Of course, staying leaves him to shoulder the absurd expectations that he’ll do what no Knick has done in more than 40 years, and no Knick has come even remotely close to doing in 15. And yes, it’s easy and not entirely incorrect to point out that none of this would be an issue if Melo hadn’t forced his way out of Denver in the first place, but if you think Carmelo Anthony would have ever had a legitimate chance to win a title by staying with the Nuggets, please do yourself a favor and go watch some Western Conference basketball.
Rumors are already swirling that Anthony might be willing to waive his no-trade clause, even though trading a player making nine figures whom not all that many teams wanted in the first place might require mind tricks even the Zen Master himself can’t muster. But the remarkable thing is that Carmelo Anthony is now so easily maligned, so effortlessly framed as a problem in need of a solution, that he’s quietly become the one thing that hardly anyone has ever accused Carmelo Anthony of being: seriously underrated. Anthony is still an outrageously skilled offensive player who can dominate games like few others in the league. Just last year, in the midst of an abysmal Knicks season that next to the current one looks like a Michael Rapaport film, Anthony torched the Charlotte Bobcats for 62 points, 13 rebounds and zero turnovers before leaving the game with nearly eight minutes remaining. He might still pass Larry Bird on the NBA’s career scoring list this season, before his 31st birthday. Anthony may be a ball-stopper, but few in the league stop the ball so sublimely. Any team that’s turned Carmelo Anthony into a problem has much, much larger problems than Carmelo Anthony.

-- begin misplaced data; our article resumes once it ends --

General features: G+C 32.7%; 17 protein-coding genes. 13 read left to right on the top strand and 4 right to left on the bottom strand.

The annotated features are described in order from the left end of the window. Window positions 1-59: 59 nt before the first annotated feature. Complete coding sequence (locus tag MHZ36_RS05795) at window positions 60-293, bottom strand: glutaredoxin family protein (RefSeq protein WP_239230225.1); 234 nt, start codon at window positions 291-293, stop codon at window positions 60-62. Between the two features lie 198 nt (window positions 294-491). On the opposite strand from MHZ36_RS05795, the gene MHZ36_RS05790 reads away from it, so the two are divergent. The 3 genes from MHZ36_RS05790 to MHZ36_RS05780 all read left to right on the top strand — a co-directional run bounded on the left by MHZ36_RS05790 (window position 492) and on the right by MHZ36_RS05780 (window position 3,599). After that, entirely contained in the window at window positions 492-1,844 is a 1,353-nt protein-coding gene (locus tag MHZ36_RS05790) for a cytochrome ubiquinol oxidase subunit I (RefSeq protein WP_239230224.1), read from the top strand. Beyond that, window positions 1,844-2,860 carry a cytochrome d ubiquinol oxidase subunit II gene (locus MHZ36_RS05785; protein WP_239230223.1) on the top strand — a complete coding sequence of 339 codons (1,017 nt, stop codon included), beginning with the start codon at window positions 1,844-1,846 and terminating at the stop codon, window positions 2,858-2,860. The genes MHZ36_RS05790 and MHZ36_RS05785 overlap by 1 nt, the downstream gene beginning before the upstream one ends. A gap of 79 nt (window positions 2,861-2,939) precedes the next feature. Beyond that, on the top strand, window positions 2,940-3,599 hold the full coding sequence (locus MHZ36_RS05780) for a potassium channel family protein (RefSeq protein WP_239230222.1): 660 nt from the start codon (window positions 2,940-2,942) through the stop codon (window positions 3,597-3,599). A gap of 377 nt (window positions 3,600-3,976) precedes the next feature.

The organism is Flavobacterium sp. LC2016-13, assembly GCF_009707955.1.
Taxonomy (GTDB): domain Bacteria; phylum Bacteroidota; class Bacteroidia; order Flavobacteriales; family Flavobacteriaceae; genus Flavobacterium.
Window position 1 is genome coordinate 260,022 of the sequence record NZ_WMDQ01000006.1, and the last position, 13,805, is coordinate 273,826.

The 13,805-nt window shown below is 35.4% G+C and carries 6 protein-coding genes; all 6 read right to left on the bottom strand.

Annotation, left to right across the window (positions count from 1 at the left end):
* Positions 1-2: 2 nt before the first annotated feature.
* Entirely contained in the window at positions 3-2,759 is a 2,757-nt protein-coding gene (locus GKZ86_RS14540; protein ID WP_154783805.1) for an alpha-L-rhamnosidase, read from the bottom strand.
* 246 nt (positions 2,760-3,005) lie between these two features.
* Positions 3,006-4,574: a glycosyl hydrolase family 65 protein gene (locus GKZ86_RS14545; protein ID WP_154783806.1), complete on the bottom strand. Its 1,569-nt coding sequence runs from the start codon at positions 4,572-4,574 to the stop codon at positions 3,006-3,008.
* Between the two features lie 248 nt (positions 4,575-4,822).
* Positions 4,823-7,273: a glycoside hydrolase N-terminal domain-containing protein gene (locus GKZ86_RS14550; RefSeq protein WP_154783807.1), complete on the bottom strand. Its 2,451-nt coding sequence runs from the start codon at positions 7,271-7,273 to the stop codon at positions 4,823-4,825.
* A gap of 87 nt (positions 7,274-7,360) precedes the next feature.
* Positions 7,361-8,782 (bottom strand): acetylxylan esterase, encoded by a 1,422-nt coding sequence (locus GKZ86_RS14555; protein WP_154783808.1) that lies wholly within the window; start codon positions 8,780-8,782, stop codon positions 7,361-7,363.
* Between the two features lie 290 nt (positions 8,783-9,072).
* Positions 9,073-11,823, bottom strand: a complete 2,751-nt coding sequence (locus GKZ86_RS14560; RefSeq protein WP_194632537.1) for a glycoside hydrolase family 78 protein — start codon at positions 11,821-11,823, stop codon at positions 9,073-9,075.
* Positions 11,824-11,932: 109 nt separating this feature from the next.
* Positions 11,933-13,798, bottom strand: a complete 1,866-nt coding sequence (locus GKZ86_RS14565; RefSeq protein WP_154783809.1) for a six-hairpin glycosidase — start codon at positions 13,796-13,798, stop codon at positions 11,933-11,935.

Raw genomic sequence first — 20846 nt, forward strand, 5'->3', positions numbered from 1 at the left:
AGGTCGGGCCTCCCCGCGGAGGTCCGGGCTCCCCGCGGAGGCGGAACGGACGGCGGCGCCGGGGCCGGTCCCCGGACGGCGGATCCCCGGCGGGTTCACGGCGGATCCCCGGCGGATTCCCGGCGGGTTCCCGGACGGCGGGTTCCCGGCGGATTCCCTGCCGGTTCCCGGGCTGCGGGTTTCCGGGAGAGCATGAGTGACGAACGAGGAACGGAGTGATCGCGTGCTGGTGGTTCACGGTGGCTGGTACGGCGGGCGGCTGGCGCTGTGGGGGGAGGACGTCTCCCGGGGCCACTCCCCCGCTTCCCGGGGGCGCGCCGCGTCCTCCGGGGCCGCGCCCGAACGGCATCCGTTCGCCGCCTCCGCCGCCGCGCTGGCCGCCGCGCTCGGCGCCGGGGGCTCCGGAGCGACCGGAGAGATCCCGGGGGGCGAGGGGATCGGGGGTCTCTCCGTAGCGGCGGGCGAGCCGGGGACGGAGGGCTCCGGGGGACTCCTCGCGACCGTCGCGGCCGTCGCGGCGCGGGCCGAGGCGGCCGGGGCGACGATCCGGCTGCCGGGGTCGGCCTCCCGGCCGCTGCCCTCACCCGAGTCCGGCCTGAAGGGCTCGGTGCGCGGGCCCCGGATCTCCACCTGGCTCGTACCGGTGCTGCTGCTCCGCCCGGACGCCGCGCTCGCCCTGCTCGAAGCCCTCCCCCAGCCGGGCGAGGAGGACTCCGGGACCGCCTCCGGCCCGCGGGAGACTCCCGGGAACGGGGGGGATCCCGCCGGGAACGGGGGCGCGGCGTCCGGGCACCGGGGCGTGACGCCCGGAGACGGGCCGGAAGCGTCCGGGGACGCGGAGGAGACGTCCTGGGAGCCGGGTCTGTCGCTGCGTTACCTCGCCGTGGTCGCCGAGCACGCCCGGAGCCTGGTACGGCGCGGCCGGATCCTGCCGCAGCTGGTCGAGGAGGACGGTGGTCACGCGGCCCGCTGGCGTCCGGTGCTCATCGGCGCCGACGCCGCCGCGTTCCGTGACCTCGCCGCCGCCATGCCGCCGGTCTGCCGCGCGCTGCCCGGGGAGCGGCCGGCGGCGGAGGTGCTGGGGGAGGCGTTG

Which brings us back to that team, or what’s left of it. Carmelo Anthony has made mistakes in his career, but the biggest has been believing what the Knicks organization far too long believed about itself: that basketball that happens in Manhattan is cosmically more important, that a zip code can magically exceed a long history of managerial dysfunction on nearly every conceivable level. As the last week has shown, the Knicks may have finally given up this particularly incompetent brand of exceptionalism, and just six months removed from free agency Anthony’s future is again uncertain. The Knicks and Carmelo Anthony have each spent the last four years trying to convince the world that they’re perfect for each other. The problem was always that they were right.